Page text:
score for (someone or something)

(redirected from scoring for)

score for (someone or something)

1. To gain or achieve a point or unit of points in a game or contest on behalf of a team. A noun or pronoun can be used between "score" and "for" to specify the kind or amount of points that was scored. This is only the second time she has scored for her team so far this season. The player scored three goals for Germany in the World Cup.
2. To write or arrange the music to be played by someone or something or as an accompaniment to something. A noun or pronoun can be used between "score" and "for" to specify the kind or amount of points that was scored. They scored the piece for an entire chamber orchestra. The composer really came to prominence after scoring for the latest entry in the series of beloved sci-fi epics.
3. To make straight cuts or incisions into the surface of something for some purpose. A noun or pronoun can be used between "score" and "for" to specify the kind or amount of points that was scored. You'll want to score the fat of the duck for easier rendering. A handy trick when tiling walls is to score the surface of the drywall for better adhesion with the grout.
See also: score

score something for something

 
1. to arrange music for one or more musical instruments; to arrange music for a particular type of voice or voices. The arranger scored the music for two pianos. The arranger scored the song for a four-part chorus.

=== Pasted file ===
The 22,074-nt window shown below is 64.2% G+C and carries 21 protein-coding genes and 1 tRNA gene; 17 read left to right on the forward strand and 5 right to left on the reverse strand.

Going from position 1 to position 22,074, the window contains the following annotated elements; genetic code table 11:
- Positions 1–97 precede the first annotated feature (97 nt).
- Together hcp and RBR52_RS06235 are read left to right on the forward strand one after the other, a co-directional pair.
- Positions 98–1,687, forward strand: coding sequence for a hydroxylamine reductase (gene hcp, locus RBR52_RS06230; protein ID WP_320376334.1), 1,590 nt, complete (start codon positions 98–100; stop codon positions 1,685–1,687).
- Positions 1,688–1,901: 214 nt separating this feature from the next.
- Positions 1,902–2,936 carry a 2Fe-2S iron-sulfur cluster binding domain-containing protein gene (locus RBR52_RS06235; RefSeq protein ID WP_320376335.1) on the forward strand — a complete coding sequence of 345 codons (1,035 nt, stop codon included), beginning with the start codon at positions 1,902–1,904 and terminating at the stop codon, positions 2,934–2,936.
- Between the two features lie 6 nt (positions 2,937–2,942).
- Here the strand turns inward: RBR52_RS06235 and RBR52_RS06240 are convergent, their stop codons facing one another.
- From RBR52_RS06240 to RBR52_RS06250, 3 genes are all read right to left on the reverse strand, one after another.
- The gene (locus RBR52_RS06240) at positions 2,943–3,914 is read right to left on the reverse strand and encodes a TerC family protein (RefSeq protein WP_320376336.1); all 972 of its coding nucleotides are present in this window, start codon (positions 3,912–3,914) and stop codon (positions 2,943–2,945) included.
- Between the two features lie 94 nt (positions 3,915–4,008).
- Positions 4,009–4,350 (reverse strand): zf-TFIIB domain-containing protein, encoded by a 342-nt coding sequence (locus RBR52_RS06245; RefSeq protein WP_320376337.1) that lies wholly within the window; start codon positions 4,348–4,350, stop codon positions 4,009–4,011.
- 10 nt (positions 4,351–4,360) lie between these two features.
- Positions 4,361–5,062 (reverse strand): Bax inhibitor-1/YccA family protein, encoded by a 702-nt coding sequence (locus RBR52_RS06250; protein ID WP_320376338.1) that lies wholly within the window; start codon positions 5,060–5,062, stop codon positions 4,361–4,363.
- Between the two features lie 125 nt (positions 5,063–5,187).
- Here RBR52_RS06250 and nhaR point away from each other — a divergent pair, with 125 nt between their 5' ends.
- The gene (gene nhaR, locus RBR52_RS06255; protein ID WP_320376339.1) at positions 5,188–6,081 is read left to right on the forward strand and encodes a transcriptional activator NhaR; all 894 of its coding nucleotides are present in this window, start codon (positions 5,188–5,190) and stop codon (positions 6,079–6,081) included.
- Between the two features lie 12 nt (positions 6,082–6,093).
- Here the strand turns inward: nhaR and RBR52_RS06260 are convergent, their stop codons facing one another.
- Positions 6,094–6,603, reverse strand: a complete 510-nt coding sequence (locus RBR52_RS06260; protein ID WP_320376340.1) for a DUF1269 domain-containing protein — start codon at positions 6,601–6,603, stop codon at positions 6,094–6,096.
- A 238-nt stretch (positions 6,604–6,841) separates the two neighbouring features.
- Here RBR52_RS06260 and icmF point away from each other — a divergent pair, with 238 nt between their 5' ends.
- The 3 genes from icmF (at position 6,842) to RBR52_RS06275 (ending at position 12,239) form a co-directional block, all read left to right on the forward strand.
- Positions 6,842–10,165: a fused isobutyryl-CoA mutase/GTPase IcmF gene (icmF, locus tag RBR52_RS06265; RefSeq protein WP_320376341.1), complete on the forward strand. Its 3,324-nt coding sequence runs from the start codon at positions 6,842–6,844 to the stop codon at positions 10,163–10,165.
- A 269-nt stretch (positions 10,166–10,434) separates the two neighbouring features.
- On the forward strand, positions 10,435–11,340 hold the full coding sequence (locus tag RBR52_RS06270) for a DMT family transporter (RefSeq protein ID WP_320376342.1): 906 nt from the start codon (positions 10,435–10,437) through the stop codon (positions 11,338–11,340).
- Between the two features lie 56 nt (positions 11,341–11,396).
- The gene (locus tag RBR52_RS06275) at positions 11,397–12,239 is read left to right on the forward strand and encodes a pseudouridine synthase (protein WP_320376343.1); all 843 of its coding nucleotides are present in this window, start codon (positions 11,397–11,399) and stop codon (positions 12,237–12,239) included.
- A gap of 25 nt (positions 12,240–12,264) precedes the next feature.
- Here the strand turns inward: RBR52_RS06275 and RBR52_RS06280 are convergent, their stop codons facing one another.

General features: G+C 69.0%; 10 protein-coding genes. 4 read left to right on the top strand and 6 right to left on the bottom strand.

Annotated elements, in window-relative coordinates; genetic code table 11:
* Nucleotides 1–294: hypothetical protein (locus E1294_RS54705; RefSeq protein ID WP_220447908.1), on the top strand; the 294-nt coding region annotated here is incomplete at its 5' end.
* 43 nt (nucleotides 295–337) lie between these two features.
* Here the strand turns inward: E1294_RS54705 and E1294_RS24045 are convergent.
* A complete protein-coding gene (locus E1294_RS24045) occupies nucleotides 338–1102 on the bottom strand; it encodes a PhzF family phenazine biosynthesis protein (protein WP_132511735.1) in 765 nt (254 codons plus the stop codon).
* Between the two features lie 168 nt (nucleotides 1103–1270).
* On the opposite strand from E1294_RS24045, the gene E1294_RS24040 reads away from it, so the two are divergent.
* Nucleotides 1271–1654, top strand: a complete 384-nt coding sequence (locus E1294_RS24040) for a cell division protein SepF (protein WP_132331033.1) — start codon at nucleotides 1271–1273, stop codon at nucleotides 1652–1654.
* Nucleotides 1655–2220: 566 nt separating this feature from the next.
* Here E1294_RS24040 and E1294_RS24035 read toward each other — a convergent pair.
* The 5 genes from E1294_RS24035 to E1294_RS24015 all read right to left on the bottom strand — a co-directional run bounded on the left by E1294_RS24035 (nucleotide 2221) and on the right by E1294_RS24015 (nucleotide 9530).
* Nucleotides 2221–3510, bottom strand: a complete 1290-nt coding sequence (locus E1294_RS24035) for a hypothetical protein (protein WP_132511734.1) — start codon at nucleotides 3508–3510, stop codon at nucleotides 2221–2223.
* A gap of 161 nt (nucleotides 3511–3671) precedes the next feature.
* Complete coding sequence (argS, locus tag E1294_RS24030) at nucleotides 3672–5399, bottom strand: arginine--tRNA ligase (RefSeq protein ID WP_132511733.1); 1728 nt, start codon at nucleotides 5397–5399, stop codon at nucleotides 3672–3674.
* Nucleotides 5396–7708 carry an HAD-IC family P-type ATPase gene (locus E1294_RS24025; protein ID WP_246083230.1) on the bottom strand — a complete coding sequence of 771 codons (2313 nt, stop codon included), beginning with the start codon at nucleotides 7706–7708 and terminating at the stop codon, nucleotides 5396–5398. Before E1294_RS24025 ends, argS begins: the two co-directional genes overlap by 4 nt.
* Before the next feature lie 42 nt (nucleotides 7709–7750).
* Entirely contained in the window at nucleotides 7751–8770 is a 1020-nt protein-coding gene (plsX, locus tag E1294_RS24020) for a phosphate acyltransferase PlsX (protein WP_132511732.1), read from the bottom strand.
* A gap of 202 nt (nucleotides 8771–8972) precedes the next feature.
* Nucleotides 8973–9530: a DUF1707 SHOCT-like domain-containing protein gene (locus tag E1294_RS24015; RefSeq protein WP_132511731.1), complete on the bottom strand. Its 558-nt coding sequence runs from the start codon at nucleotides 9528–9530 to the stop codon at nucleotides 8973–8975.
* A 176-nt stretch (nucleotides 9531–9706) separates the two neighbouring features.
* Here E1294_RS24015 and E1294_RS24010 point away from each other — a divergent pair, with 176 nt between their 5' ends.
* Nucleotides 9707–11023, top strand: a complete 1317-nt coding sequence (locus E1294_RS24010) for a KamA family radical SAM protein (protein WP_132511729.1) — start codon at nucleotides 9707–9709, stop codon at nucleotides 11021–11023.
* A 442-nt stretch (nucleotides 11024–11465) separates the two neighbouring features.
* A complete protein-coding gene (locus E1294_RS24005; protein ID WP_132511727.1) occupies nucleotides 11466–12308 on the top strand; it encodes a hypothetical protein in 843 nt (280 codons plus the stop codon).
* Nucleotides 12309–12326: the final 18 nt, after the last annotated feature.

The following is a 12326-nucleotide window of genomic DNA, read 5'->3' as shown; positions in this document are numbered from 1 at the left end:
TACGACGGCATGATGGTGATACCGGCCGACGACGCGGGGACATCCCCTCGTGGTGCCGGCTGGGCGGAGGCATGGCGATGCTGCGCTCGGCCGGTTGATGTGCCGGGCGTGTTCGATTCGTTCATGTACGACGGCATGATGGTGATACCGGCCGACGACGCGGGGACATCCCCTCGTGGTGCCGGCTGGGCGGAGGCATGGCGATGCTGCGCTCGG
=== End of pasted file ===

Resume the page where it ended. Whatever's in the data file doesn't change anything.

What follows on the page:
2. to scratch something, such as glass, for breaking. Valerie scored the piece of glass for breaking and then snapped it off. The worker scored the pane of glass for snapping off.
See also: score
References in periodicals archive ?
A fielding error enabled Hudson to score, opening the scoring for the inning.
The match between Hyundai and Coke ended in a 1-1 draw with Hafeez scoring for Hyundai and Umer Mirza scoring for Coke.
This correlation is driving most personal lines carriers to use credit-based insurance scoring for underwriting and, in some cases, for rating personal lines accounts.
The worst-case scenario would be legislative or regulatory overreaction in the form of total bans on credit scoring for insurance purposes, Snyder said.
In 2001 and so far this year, several states have pursued a variety of approaches to control the use of insurance scoring for underwriting and rate setting: